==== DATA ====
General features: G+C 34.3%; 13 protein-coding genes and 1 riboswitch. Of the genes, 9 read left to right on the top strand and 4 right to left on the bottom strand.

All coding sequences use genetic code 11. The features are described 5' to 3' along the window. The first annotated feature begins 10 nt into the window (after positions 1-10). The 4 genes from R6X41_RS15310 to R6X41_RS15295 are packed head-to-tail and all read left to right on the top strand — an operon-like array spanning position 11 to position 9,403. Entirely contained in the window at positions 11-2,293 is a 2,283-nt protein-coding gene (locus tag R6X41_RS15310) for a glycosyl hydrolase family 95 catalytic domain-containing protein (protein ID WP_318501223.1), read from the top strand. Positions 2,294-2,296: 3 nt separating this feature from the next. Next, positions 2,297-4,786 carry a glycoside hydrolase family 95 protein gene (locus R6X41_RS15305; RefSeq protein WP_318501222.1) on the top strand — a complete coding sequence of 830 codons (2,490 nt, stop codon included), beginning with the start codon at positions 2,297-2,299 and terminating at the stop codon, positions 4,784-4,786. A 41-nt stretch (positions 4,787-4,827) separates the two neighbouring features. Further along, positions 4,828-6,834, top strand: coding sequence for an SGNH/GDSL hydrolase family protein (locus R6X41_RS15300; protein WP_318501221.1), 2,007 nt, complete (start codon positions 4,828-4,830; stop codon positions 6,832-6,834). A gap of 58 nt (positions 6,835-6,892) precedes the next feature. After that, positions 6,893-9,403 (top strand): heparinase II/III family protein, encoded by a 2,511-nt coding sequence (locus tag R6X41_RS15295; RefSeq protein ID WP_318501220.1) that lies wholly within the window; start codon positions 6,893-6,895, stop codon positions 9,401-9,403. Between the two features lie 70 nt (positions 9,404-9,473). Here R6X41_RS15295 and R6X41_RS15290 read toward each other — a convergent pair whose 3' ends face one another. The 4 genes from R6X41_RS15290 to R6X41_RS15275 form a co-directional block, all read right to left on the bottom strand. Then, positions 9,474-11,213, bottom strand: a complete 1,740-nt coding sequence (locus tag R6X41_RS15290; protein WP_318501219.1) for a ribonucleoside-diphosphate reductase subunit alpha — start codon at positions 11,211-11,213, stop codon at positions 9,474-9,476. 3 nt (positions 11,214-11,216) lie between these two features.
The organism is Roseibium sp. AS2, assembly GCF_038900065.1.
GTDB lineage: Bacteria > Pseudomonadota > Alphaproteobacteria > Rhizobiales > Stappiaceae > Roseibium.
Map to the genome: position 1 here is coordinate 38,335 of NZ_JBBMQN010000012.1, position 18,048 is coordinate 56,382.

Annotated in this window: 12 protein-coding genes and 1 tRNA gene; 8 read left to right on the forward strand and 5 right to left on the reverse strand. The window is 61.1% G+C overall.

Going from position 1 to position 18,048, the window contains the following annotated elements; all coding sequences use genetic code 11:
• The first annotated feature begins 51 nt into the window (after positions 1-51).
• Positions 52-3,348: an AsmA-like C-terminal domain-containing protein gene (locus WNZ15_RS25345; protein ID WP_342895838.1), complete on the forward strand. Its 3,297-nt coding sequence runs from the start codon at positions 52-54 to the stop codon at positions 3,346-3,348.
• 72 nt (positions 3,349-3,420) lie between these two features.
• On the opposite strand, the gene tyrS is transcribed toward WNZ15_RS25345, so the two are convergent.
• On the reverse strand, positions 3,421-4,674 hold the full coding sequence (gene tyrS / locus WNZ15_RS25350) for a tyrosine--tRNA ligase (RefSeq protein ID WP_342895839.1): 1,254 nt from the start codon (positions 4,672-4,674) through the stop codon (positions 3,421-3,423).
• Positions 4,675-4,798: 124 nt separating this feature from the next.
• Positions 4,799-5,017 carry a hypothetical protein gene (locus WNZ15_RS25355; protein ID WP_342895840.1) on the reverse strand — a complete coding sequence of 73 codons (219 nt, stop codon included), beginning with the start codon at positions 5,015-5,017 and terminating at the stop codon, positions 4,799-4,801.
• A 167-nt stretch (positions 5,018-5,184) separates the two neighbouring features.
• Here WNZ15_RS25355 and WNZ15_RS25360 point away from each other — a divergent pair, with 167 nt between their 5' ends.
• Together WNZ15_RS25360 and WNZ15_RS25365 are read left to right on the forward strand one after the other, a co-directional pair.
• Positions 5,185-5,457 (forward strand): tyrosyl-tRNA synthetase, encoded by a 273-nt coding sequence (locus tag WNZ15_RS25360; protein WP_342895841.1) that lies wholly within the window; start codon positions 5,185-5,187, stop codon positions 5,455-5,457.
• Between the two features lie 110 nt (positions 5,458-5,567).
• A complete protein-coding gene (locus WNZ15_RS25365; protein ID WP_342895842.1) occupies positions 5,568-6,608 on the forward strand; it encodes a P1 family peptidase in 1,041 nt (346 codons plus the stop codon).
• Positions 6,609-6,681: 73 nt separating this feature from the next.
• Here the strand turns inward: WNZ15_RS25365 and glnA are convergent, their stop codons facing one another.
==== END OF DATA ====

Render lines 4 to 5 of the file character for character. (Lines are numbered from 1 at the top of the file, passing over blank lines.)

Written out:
GTDB lineage: Bacteria > Pseudomonadota > Alphaproteobacteria > Rhizobiales > Stappiaceae > Roseibium.
Map to the genome: position 1 here is coordinate 38,335 of NZ_JBBMQN010000012.1, position 18,048 is coordinate 56,382.